News ID: 272292
Published: 0540 GMT August 01, 2020

Denmark allows Nord Stream 2 to resume construction through its waters

Denmark allows Nord Stream 2 to resume construction through its waters
The Russian pipe-laying vessel Akademik Cherskiy, which may be used to complete the construction of the Nord Stream 2 gas pipeline, lies in the port of Mukran, Germany, on July 7, 2020. (AXEL SCHMIDT/REUTERS)

Construction of the €9.5 billion, 1,230km-long pipeline was halted late last year, with just 160km of the project left to build, after Washington threatened to slap “fatal” sanctions on a Switzerland-based contractor working on the joint Russian-Western European energy project.

 

Construction of the Nord Stream 2 pipeline will be allowed to resume on August 3, after the expiration of a deadline to challenge Copenhagen’s decision to let the project to move forward, the Danish Energy Agency (DEA) announced, sputniknews.com reported.

 In a statement to reporters, the DEA specified that even if an appeal is filed with the Energy Board of Appeal, “this does not have immediate effect to suspend [construction] unless the Energy Board of Appeal decides otherwise.”

Denmark gave Nord Stream AG the go-ahead to use anchored pipe-laying ships in combination with dynamic positioning vessels to complete the gas pipeline in Danish waters earlier this month, and clarified that the pipeline’s route is outside the zone of risk of contact with WWII-era chemical weapons buried at the bottom of the Baltic Sea.

Earlier, companies involved in the project indicated that one option for completing the pipeline may see the use of a pipe-layer working in tandem with a second vessel fitted with a dynamic positioning system capable of holding the pipe-layer in place without the use of anchors. To this end, the Akademik Cherskiy pipe-laying vessel and the Fortuna pipe-laying barge may be used together to finish the project. The Fortuna entered Danish waters earlier this month, with the Akademik Cherskiy arriving in the Baltic Sea from the Russian Far East in May.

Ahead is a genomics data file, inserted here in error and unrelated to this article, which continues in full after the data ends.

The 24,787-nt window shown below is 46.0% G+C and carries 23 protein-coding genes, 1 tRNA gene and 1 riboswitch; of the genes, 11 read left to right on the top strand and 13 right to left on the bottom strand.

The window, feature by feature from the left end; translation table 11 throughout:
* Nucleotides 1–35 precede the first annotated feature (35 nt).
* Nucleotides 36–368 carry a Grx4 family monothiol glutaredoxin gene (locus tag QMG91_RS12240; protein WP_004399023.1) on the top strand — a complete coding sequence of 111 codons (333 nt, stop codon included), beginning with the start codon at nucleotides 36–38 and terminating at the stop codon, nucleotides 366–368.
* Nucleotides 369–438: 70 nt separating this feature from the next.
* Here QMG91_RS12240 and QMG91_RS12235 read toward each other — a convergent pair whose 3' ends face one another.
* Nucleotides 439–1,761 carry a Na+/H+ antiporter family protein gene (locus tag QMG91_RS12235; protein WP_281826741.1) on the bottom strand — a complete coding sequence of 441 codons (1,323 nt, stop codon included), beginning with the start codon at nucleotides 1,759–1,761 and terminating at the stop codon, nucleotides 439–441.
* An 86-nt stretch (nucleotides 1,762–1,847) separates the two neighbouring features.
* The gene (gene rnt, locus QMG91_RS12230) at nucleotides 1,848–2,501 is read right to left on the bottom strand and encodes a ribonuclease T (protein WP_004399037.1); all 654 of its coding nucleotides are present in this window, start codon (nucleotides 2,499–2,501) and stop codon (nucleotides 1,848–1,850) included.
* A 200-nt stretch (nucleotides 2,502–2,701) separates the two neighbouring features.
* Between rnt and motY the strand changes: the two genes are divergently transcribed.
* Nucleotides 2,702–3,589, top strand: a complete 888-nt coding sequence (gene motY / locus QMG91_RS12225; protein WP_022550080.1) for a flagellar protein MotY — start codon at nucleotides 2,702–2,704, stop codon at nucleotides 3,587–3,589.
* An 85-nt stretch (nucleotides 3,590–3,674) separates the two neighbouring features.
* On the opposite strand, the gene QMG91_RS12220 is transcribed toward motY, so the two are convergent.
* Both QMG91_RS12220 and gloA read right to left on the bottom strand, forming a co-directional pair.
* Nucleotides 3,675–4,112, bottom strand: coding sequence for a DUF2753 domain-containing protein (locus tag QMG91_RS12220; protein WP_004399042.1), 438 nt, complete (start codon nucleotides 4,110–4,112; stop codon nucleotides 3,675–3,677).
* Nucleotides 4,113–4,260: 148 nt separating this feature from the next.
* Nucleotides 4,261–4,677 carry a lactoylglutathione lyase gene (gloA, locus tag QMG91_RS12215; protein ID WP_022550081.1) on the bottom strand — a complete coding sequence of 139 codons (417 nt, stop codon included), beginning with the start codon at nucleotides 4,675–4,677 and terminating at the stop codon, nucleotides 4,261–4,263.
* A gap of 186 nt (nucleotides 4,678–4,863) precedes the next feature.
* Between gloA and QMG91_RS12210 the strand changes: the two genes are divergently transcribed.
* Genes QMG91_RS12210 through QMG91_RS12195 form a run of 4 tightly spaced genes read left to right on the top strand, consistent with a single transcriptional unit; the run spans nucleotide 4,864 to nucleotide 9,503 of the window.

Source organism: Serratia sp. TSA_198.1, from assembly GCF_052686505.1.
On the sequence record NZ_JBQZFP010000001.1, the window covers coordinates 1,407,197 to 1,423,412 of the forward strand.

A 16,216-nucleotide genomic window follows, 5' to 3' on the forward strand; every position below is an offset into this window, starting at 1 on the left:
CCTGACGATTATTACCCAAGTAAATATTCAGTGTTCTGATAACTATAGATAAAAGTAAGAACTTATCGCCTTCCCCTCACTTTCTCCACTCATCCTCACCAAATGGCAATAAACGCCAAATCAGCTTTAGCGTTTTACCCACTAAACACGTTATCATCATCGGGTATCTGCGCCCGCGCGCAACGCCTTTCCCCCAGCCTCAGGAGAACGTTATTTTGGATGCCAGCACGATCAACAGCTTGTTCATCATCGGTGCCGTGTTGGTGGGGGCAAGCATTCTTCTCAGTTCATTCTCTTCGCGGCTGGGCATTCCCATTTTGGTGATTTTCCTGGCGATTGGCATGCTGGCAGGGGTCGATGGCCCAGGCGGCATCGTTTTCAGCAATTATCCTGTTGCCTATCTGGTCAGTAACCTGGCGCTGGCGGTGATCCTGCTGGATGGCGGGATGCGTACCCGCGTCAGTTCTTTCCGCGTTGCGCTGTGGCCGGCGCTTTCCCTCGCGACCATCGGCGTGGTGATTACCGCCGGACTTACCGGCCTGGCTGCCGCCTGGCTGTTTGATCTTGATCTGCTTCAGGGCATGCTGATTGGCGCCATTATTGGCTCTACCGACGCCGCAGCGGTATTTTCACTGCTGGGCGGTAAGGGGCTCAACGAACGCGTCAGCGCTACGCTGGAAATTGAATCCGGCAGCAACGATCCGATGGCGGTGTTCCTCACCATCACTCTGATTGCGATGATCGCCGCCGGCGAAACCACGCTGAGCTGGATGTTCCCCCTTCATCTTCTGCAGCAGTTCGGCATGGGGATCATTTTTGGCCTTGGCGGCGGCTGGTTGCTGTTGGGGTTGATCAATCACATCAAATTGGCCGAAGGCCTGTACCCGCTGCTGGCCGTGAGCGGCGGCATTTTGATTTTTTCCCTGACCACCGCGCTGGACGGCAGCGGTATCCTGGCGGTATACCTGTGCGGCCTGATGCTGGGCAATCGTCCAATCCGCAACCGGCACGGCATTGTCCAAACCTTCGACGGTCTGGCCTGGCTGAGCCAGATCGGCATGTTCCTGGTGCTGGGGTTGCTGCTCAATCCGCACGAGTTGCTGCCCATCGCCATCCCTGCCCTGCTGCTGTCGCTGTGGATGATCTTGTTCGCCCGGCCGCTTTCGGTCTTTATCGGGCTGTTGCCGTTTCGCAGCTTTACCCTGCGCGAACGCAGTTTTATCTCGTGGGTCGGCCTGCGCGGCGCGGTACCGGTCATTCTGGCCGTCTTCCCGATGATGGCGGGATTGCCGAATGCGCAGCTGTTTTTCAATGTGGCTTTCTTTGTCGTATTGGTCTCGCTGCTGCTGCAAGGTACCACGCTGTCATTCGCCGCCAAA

Last month, US lawmakers introduced an amendment to the 2021 National Defense Authorization Act to slap additional sanctions on Nord Stream 2, on top of the sanctions already introduced in December 2019 against companies engaged in the project’s construction. Both the House and Senate have since greenlit the new restrictions. However, last week, German media reported that the Akademik Cherskiy pipe-layer has been reregistered with a regional energy fund in Russia to enable it to circumvent any new US restrictions and complete the project.

 Nord Stream 2 is a joint venture between Russian gas giant Gazprom and Western European energy companies Uniper and Wintershall of Germany, Engie of France, Austria’s OMV and the UK-Dutch conglomerate Royal Dutch Shell. When finished, the project is expected to add 55 billion cubic meters in additional annual capacity for gas deliveries from Russia to Germany through the Baltic Sea, thereby doubling the capacity of the existing Nord Stream network.

 Earlier this week, German daily Handelsblatt reported that in addition to natural gas, Russia may pump hydrogen through the pipeline network, with both Gazprom and Rosatom reportedly instructed by Russia’s Energy Ministry to ramp up production of the clean fuel over the next four years in anticipation of demand by ecology-conscious European nations.

Russian officials have repeatedly promised to complete the project, regardless of US pressure.

Officials from Germany, the other party most interested in Nord Stream 2’s completion, have criticized the US over the impending new sanctions, with Chancellor Angela Merkel warning that Berlin would consider them illegal. Some German lawmakers have suggested that Berlin may retaliate to any potential new sanctions by imposing extra duties on the import of US liquefied natural gas.

Earlier this month, commenting on the possible new US restrictions against Nord Stream 2, European Commission foreign policy chief Josep Borrell said that Brussels opposes the “use of sanctions by third countries on European companies carrying out legitimate business,” and called the Trump administration’s increasingly frequent use of sanctions and the threat of sanctions against European companies and interests a “worrying trend.”

   
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